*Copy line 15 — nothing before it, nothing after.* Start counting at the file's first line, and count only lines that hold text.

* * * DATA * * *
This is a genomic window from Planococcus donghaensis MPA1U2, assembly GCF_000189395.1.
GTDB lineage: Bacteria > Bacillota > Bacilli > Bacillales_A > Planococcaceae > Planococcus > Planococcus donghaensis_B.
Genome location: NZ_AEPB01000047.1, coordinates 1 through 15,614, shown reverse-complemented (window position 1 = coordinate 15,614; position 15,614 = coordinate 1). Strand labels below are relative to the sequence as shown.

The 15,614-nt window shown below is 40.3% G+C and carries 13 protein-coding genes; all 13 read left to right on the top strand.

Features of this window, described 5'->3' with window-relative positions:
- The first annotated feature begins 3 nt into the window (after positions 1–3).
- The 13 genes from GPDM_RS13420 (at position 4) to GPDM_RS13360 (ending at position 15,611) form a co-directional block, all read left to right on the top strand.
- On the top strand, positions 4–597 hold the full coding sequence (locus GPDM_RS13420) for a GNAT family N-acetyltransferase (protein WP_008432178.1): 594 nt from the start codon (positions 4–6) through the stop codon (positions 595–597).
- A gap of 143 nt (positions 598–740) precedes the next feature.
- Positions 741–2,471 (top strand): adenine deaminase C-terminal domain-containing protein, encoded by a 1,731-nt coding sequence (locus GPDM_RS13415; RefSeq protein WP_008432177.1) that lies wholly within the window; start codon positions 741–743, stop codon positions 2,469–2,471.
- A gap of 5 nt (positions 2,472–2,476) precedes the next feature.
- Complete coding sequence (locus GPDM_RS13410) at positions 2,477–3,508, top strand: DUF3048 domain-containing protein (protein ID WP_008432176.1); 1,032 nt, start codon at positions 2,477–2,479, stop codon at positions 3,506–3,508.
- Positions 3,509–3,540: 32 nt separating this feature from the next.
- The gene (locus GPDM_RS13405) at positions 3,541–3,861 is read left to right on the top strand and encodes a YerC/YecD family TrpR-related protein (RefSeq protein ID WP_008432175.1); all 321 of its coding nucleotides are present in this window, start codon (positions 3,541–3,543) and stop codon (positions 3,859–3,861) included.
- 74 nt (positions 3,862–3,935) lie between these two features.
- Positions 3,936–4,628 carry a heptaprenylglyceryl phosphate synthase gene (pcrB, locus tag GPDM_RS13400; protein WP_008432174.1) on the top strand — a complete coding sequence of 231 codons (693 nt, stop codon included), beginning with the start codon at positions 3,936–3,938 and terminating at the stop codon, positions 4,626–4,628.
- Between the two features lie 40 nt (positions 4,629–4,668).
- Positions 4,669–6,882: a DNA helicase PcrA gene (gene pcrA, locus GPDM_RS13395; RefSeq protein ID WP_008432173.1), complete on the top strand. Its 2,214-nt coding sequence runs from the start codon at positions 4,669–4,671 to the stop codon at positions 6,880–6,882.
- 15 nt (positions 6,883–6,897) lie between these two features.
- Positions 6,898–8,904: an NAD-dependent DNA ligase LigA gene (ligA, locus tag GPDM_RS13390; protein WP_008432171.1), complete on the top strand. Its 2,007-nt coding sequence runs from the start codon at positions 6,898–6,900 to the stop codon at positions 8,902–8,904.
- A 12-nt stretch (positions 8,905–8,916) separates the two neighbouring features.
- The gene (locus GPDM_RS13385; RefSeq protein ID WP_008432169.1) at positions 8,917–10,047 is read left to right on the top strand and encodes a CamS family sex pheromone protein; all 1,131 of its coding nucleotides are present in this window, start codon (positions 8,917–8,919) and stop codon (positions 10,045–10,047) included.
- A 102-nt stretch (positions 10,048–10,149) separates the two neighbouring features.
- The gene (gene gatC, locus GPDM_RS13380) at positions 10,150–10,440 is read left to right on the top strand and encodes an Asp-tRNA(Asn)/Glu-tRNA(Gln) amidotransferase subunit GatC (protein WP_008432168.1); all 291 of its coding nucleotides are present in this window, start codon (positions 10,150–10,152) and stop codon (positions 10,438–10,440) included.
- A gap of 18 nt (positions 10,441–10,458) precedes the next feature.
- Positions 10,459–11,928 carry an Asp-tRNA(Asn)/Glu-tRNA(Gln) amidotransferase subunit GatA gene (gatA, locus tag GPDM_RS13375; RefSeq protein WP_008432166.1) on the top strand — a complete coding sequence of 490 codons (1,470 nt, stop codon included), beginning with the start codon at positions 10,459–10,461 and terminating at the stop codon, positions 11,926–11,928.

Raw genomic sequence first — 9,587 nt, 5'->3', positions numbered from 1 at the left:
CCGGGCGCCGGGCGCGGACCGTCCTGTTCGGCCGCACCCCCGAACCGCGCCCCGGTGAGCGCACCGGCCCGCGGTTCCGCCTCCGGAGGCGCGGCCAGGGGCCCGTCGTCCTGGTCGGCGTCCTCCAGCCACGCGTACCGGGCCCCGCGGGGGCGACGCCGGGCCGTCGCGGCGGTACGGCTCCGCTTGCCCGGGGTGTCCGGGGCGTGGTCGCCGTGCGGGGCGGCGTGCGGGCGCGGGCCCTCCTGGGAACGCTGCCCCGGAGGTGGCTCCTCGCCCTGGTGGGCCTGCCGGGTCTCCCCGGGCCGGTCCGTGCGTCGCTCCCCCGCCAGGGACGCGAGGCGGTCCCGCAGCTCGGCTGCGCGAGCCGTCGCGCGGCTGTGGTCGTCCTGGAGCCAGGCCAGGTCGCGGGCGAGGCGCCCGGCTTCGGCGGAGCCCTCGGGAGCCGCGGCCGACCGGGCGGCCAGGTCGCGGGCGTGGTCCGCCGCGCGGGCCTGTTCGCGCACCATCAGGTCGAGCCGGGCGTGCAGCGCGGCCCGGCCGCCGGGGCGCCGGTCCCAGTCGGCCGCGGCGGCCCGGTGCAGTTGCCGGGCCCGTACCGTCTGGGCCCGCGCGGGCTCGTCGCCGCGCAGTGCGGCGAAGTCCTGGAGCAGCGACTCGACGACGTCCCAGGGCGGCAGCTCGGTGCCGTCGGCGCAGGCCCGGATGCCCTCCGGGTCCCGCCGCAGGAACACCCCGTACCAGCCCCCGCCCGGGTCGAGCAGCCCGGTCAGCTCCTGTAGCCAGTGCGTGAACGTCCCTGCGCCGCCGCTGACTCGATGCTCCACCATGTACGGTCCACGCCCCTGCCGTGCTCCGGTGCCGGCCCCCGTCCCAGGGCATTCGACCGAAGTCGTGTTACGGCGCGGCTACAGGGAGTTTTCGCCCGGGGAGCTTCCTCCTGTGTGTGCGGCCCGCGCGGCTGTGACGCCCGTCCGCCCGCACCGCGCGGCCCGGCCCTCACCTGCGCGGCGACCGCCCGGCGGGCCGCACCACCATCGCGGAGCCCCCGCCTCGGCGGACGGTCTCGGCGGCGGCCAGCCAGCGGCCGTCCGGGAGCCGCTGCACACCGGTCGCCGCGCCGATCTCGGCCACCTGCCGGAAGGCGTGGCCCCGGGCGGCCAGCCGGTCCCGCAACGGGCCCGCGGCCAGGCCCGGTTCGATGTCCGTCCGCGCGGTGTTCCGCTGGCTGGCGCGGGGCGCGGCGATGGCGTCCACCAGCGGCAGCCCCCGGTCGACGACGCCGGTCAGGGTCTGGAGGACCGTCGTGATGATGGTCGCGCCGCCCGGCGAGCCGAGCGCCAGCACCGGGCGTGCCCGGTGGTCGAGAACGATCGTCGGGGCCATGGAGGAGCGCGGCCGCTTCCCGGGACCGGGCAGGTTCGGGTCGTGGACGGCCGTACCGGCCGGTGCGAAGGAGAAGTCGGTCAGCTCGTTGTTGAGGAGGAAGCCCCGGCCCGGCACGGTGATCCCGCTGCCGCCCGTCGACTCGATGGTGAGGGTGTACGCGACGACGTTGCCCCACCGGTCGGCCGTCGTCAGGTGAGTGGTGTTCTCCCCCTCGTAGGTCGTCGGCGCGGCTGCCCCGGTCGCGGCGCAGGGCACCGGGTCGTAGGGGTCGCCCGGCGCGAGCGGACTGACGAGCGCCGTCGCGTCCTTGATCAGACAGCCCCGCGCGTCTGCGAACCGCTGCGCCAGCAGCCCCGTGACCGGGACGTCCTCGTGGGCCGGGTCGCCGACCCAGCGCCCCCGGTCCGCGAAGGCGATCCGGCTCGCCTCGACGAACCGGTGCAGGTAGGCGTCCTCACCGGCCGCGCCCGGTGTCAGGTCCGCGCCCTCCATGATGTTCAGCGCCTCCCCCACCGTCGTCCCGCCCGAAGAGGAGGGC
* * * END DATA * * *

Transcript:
- 74 nt (positions 3,862–3,935) lie between these two features.